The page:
The South African franchise industry is growing. Newspaper headlines and social media feeds abound with news of iconic international brands opening their doors on South African shores. This growth is apparent not only from the arrival of international coffee houses, burger chains and retail stores, but is also reflected in the expansion of many popular South African chains offshore.
There are over 31 050 franchise outlets in South Africa, 26 percent of which are owned by previously disadvantaged individuals, employing 323 519 people nationally. The impressive growth of the franchise industry is in direct contrast to the exceedingly low South African Gross Domestic Product (‘GDP’) growth rate of 0.6 percent for the first quarter of 2016 (forecasted to drop to 0.5 percent in the second quarter).
Against this backdrop, the South African Revenue Service (‘SARS’) has issued a Draft Guide on the Taxation of Franchisors and Franchisees (the ‘Draft Guide’).
The Draft Guide was released on 7 January 2016 and closed for comment on 12 February 2016. The Draft Guide summarises the typical payments made between franchisees and franchisors under a standard franchise agreement and sets out the tax implications attendant upon those payments for franchisors and franchisees alike. Whist comprehensive in respect of the payments it covers, the Draft Guide is limited in that it only considers the income tax consequences of franchise arrangements for resident franchisors and franchisees.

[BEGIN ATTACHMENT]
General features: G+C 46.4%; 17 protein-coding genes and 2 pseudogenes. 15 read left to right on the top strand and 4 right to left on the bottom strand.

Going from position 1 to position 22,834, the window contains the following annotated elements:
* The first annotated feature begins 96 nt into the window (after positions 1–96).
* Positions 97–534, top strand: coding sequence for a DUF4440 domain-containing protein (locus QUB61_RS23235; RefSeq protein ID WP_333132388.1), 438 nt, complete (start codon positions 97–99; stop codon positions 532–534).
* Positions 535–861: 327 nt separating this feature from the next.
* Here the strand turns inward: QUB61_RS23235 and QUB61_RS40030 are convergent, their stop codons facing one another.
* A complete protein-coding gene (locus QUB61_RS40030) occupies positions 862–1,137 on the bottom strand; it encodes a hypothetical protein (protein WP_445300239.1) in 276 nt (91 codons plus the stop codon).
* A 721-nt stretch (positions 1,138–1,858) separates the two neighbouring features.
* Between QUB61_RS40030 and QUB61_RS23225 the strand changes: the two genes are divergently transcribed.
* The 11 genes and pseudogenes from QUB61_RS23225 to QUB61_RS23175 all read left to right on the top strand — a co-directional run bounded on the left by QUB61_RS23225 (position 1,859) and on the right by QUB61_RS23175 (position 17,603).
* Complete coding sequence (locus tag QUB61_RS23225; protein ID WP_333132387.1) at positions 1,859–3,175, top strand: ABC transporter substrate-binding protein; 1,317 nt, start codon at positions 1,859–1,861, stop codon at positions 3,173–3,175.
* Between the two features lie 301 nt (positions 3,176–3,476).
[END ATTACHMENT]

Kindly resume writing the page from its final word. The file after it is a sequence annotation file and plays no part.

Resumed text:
Indirect taxes and international tax considerations are regrettably not considered, notwithstanding that these are pertinent issues for an industry where cash flow is of paramount importance and where cross-border transactions are becoming ever more common.
The Draft Guide is further limited in that many of the practical challenges that face the industry are not considered, particularly those challenges faced by franchisees.